Our understanding of consistent individual differences in behaviour — or ‘traits’ — in non-human species is limited. Forkosh et al. placed 168 mice in groups of 4 in ‘social boxes’ and used automatic location tracking to record each animal’s behaviour over 4 days. They used a linear discriminant analysis of 60 behavioural dimensions to identify four ‘identity domains’ (IDs) with high between-individual discriminative ability and high within-individual stability over time, even when mice were placed in different groups. ID scores correlated with scores on multiple behavioural assays and with transcriptomic variance in certain brain regions.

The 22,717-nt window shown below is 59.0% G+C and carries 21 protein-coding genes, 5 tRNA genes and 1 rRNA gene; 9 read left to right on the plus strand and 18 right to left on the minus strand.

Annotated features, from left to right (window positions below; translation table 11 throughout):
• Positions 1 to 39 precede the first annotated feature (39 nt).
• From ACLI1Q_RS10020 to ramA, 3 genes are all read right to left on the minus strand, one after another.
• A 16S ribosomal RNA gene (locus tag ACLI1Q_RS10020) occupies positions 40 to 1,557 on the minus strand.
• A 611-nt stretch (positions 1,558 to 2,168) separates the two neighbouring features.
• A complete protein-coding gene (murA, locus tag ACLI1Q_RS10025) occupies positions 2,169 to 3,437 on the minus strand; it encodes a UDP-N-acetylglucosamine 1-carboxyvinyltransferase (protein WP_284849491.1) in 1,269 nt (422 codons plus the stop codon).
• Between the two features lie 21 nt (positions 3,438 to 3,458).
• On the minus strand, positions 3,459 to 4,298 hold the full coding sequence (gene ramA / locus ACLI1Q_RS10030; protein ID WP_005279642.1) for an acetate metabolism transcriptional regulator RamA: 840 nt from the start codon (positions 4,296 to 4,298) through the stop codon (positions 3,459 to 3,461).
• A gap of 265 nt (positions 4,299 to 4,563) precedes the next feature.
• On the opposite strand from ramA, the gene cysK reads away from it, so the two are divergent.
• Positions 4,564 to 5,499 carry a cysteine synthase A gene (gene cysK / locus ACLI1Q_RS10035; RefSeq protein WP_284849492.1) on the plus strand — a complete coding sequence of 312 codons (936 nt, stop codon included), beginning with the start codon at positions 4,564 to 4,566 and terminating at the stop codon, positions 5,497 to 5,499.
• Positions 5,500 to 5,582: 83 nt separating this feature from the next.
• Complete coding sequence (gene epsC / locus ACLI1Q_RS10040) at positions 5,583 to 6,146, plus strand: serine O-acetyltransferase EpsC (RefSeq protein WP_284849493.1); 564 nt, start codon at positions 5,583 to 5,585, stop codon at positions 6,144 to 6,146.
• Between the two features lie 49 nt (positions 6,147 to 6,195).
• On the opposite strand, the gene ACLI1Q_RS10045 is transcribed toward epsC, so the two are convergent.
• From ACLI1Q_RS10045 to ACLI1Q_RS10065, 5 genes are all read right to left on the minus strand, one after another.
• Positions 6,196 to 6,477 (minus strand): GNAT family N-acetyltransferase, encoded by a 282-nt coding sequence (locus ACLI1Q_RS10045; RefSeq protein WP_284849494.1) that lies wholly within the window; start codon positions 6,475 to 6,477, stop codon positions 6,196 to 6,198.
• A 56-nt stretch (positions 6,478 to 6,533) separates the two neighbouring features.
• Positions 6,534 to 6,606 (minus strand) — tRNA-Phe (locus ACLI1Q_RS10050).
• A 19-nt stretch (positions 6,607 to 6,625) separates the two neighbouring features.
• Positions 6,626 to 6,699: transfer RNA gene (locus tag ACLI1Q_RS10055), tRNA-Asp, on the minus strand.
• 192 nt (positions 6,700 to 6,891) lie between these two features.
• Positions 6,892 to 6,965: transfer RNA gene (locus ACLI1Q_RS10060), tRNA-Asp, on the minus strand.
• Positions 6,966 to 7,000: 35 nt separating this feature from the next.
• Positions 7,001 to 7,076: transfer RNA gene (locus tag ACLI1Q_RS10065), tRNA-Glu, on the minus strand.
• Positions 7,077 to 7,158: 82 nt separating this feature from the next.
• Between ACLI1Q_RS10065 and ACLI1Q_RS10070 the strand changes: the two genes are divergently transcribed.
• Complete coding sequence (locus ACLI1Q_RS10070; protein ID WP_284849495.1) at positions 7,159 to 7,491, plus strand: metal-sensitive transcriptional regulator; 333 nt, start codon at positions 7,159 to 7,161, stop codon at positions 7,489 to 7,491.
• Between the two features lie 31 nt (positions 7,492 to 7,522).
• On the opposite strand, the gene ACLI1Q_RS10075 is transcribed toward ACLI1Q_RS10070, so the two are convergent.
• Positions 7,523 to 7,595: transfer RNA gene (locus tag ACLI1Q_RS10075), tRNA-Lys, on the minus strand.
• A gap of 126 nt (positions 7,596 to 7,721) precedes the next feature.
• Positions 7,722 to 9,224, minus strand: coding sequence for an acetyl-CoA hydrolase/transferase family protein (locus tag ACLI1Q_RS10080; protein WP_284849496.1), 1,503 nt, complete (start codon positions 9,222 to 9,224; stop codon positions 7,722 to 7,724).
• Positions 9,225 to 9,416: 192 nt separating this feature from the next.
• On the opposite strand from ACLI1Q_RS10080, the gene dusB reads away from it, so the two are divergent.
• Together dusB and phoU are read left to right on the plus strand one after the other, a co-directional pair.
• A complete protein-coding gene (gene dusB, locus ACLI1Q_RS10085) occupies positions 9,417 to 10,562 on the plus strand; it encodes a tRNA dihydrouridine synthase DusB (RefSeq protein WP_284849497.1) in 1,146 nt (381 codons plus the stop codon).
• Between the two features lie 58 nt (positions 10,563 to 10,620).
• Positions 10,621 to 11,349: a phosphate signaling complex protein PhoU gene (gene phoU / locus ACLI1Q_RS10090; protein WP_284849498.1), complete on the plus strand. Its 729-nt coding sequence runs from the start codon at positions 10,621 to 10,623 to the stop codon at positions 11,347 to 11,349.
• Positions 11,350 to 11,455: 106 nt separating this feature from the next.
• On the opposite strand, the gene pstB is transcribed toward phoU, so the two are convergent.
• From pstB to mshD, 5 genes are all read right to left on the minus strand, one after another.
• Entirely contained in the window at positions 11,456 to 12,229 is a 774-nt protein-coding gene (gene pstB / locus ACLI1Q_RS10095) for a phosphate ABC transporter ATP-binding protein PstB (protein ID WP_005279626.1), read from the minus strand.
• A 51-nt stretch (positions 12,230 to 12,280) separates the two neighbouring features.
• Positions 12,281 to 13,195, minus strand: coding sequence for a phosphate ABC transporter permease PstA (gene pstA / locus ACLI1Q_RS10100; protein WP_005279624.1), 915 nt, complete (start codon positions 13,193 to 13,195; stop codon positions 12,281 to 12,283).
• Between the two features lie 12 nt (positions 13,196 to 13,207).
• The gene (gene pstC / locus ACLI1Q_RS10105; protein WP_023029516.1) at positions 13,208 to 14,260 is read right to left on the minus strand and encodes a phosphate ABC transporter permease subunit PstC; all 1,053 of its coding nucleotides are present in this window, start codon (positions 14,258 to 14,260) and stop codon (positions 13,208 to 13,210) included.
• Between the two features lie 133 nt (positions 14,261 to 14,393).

Forkosh, O. et al. Identity domains capture individual differences from across the behavioral repertoire. Nat. Neurosci. https://doi.org/10.1038/s41593-019-0516-y (2019)
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Bray, N. A measure of mouse traits. Nat Rev Neurosci 21, 3 (2020). https://doi.org/10.1038/s41583-019-0247-9